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In my opinion, the Medici Chapels are the most interesting part of the monumental complex of San Lorenzo. The complex consists of the church of San Lorenzo, the basilica, the old sacristy, the library and the museum of the Medici Chapels.
San Lorenzo was the official church of the Medici family for over three hundred years. In 1520, Cardinal Giulio de' Medici (Pope Clement VII) decided to build a mausoleum for the Medici family. The family were still paying for it until the death of the last Medici – Anna Maria Luisa de Medici in 1743. The mausoleum is now a museum.
Entrance and outward appearance
The entrance to the museum is to the back of the church and there is a separate entrance fee. The entrance was a little difficult to find. We found the church with no problems but to get to the chapels you have to pass through a row of busy market stalls to the side of the church.
The dome is distinctive – rather like a baby version of the Duomo’s dome – mimicking both colour, and shape.
After paying the entrance fee at the ticket office (€6 for adults and €3 for children), you enter the crypt - somber space with lowered vaults supported by large pilasters. Here are numerous tombs including Anna Maria Luisa’s.
A bronze statue of the Anna Maria Luisa sits in the crypt overlooking her tomb. There are various exhibits situated around the crypt
The main interest for visitors though – the two Medic chapels, the Chapel of Princes and Michelangelo’s New Sacristy, are via a flight of stone stairs. There is no other way into the chapels making the chapels unsuitable for disabled visitors.
The Chapel of the Princes
At the top of the stairs, you first enter the Chapel of the Princes. This vast, lavish and somewhat gaudy octagonal chapel, is completely covered with dark marble, stones and colourful frescos. It was built by the architect Matteo Nigetti in 1604-1640 to the design of another of the Medici family Don Giovanni (a good name for an opera) de Medici who dabbled in architecture in a semi-professional way.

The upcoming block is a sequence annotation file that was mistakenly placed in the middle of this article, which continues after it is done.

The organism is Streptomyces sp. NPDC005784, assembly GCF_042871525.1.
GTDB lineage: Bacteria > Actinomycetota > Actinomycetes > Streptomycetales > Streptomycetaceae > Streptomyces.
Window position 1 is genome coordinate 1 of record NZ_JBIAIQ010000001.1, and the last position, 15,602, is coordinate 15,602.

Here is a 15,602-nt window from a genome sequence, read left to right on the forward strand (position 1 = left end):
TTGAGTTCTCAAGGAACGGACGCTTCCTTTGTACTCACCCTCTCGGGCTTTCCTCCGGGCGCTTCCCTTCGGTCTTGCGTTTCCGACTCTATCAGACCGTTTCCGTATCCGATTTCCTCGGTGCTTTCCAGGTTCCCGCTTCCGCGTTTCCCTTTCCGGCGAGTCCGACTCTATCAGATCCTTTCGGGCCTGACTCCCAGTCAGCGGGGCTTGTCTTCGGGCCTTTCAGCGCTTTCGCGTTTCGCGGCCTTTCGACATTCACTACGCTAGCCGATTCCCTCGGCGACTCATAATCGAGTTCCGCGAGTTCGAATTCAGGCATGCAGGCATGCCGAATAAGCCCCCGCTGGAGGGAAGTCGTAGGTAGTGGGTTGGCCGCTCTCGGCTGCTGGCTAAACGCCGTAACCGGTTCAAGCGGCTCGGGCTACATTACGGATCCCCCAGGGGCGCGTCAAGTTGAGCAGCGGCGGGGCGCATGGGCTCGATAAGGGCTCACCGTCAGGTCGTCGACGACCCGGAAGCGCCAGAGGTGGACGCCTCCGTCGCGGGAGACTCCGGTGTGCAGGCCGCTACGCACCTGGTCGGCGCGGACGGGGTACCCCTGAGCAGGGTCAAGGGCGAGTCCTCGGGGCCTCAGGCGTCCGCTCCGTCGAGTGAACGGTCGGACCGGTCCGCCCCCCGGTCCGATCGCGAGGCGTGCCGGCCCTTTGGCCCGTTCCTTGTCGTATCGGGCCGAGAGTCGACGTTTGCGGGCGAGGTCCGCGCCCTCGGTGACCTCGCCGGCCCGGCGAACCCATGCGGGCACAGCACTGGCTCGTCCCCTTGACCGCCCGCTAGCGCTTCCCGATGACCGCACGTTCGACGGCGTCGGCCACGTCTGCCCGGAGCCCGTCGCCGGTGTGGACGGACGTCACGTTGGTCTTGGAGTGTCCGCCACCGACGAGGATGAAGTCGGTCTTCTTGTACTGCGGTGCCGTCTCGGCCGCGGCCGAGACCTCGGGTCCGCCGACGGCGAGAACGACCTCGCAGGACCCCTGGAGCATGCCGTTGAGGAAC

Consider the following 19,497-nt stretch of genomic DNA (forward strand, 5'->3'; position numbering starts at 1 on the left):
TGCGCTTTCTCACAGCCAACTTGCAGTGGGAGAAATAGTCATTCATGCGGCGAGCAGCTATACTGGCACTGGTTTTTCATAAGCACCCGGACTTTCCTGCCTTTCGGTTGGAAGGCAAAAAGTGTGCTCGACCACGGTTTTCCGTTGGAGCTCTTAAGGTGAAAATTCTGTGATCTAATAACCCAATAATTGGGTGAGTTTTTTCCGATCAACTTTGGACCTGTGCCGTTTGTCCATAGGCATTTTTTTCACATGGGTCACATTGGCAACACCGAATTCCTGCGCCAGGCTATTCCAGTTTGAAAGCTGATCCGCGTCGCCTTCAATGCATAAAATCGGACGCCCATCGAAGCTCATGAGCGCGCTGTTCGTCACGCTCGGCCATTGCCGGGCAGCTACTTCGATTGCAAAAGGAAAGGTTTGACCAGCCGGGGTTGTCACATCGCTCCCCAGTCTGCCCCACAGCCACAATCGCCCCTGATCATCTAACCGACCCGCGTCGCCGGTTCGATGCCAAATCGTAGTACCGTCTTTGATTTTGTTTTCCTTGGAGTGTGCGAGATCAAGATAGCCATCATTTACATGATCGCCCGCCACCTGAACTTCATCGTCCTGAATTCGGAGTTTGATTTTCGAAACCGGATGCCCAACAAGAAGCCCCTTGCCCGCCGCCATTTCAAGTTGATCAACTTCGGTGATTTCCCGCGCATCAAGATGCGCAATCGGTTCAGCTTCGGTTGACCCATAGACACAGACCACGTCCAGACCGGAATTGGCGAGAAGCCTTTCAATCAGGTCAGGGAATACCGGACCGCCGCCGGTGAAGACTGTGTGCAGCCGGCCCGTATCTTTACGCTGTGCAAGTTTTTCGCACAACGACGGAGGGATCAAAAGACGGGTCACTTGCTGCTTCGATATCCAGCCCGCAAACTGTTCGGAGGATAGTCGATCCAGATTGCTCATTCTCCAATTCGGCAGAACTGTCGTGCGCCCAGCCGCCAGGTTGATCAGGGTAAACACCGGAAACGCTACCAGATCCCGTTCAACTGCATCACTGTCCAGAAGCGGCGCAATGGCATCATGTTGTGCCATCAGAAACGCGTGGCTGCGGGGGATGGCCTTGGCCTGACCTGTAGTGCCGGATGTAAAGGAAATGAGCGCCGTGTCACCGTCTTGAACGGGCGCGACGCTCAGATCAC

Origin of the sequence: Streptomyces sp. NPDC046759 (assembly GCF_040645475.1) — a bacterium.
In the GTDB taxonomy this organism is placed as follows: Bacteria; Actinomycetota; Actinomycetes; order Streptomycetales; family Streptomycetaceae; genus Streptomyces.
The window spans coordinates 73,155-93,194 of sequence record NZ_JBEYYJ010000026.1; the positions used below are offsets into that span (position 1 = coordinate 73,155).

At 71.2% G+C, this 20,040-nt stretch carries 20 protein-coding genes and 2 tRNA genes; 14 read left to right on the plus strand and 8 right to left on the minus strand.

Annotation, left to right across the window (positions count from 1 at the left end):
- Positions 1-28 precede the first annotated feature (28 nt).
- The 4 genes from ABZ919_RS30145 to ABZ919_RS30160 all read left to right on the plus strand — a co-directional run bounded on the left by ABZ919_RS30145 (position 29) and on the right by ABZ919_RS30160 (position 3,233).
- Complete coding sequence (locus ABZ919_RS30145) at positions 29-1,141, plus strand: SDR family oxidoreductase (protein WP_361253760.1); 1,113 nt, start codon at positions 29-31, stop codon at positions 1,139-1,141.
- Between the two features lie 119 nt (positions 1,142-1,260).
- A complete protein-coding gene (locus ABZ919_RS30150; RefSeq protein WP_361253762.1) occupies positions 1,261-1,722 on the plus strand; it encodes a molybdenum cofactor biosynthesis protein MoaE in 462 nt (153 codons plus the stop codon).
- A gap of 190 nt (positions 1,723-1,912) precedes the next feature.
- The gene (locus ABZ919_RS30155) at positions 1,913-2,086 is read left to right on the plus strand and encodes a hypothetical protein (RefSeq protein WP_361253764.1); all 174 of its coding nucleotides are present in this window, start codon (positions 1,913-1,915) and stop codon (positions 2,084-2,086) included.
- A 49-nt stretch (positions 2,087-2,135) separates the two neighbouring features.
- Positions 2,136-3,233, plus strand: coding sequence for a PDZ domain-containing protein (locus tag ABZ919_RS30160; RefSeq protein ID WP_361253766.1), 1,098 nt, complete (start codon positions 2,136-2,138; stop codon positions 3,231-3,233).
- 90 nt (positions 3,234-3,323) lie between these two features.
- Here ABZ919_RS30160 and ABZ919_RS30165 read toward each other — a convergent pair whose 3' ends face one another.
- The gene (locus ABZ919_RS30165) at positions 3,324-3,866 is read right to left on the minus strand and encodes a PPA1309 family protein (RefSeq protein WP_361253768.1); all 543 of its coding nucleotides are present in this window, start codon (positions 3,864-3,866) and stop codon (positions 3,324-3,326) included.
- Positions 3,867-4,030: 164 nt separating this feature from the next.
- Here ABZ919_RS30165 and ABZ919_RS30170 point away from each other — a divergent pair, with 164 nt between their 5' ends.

The frescos are scenes from the Old and New Testaments. The height of the chapel leads your gaze up to the magnificent domed ceiling. On the walls are the coats of arms of the sixteen Tuscan cities. Restoration work is still ongoing covering up some of the frescoes which was a shame. Six of the Medici Grand Dukes are buried here.
The New Sacristy
A short corridor and small flight of steps links the Chapel of Princes to the New Sacristy. This is the highlight of the museum. Housed in this small chapel are the tombs of Cosimo’s two sons, Lorenzo (the Magnificent) and Guiliano.
On the left wall of the sacristy is Michelangelo's Tomb of Lorenzo whose seated statue symbolizes the contemplative life. Below him on the elongated curves of the tomb stretch Dawn (female) and Dusk (male).
On the right wall is Guiliano in military uniform – a man of action. At his feet are the figures of Day (male) and Night (female).
I have to agree with the many art critics. Michelangelo does not sculpt a good female nude. The details on the sculptures given their size are remarkable – the toe, beards, hair. These allegorical figures exemplify Michelangelo’s genius.
Also in the chapel is Michelangelo’s Madonna & child and two other works by some of Michelangelo’s trainees.
The New Sacristy remains unfinished. Michelangelo had to flee Florence in 1530 leaving sketches on the wall for planned frescoes never to be completed. It is said that he actually hid in the chapel when making his escape.
There is a small counter selling postcards, books and souvenirs in the crypt. There are no toilets and no refreshments available. There are many cafes in the street outside the chapel.
Opening times and cost
The museum is open daily from 8.15 a.m. to 4.50 p.m. It is closed on the 2nd and 4th Sunday and 1st, 3rd and 5th Monday of each month, New Year’s Day, May 1st and Christmas Day.
Tickets can be bought at the museum on the day (there were no queues) or can be bought online.
Adult tickets are €6 for adults and €3 for children, OAPs and students. 1 Euro = 0.80 British pounds at the time of writing.
As many will already know from reading some of my previous reviews, one of my main aims in Florence was to complete a Michelangelo trail. The Medici Chapel was an important visit. These are sculptures crafted by Michelangelo still in the place that they were meant to be. As most of his works have been moved, I felt this added to their importance in his history.
The Chapel of the Princes was a little too grand, a little too pompous. There was nowhere to sit and contemplate the ornate decorations and due to the height you ended up with a sore neck looking up. We spent just a fleeting amount of time here.
As with many other attractions in Florence, photography is prohibited but as with the many attractions – a blind eye approach to cameras was taken by the attendants.
I do recommend a visit if only for Michelangelo’s Sacristy. Expect to spend about one – two hours here.
Pictures of Medici Chapels (Cappelle Medicee), Florence